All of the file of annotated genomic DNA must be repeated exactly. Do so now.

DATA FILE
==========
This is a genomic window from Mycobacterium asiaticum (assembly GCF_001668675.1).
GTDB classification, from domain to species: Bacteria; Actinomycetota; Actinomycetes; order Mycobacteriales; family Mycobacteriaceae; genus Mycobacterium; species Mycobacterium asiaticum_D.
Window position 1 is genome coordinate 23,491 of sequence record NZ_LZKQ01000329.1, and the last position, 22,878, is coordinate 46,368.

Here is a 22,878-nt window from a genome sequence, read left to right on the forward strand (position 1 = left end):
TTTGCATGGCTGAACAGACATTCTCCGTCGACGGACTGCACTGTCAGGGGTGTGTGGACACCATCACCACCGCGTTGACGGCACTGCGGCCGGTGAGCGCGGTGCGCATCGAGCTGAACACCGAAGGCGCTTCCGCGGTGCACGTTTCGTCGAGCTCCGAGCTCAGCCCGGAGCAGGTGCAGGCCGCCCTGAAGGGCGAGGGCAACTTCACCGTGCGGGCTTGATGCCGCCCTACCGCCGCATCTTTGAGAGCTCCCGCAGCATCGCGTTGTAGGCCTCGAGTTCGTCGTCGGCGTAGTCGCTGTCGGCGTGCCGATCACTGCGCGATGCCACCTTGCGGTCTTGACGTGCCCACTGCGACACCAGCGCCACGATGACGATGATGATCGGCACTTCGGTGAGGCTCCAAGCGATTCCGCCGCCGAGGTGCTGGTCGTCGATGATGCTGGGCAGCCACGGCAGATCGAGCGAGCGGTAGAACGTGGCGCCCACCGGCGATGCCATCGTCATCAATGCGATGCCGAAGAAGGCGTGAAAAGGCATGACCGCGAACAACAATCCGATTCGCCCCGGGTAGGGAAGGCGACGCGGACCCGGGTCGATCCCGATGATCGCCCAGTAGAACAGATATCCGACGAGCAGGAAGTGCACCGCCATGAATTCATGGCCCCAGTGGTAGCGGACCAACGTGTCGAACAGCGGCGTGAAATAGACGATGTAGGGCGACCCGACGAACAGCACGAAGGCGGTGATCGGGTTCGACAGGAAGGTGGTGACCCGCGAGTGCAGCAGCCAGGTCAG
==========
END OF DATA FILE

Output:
This is a genomic window from Mycobacterium asiaticum (assembly GCF_001668675.1).
GTDB classification, from domain to species: Bacteria; Actinomycetota; Actinomycetes; order Mycobacteriales; family Mycobacteriaceae; genus Mycobacterium; species Mycobacterium asiaticum_D.
Window position 1 is genome coordinate 23,491 of sequence record NZ_LZKQ01000329.1, and the last position, 22,878, is coordinate 46,368.

Here is a 22,878-nt window from a genome sequence, read left to right on the forward strand (position 1 = left end):
TTTGCATGGCTGAACAGACATTCTCCGTCGACGGACTGCACTGTCAGGGGTGTGTGGACACCATCACCACCGCGTTGACGGCACTGCGGCCGGTGAGCGCGGTGCGCATCGAGCTGAACACCGAAGGCGCTTCCGCGGTGCACGTTTCGTCGAGCTCCGAGCTCAGCCCGGAGCAGGTGCAGGCCGCCCTGAAGGGCGAGGGCAACTTCACCGTGCGGGCTTGATGCCGCCCTACCGCCGCATCTTTGAGAGCTCCCGCAGCATCGCGTTGTAGGCCTCGAGTTCGTCGTCGGCGTAGTCGCTGTCGGCGTGCCGATCACTGCGCGATGCCACCTTGCGGTCTTGACGTGCCCACTGCGACACCAGCGCCACGATGACGATGATGATCGGCACTTCGGTGAGGCTCCAAGCGATTCCGCCGCCGAGGTGCTGGTCGTCGATGATGCTGGGCAGCCACGGCAGATCGAGCGAGCGGTAGAACGTGGCGCCCACCGGCGATGCCATCGTCATCAATGCGATGCCGAAGAAGGCGTGAAAAGGCATGACCGCGAACAACAATCCGATTCGCCCCGGGTAGGGAAGGCGACGCGGACCCGGGTCGATCCCGATGATCGCCCAGTAGAACAGATATCCGACGAGCAGGAAGTGCACCGCCATGAATTCATGGCCCCAGTGGTAGCGGACCAACGTGTCGAACAGCGGCGTGAAATAGACGATGTAGGGCGACCCGACGAACAGCACGAAGGCGGTGATCGGGTTCGACAGGAAGGTGGTGACCCGCGAGTGCAGCAGCCAGGTCAG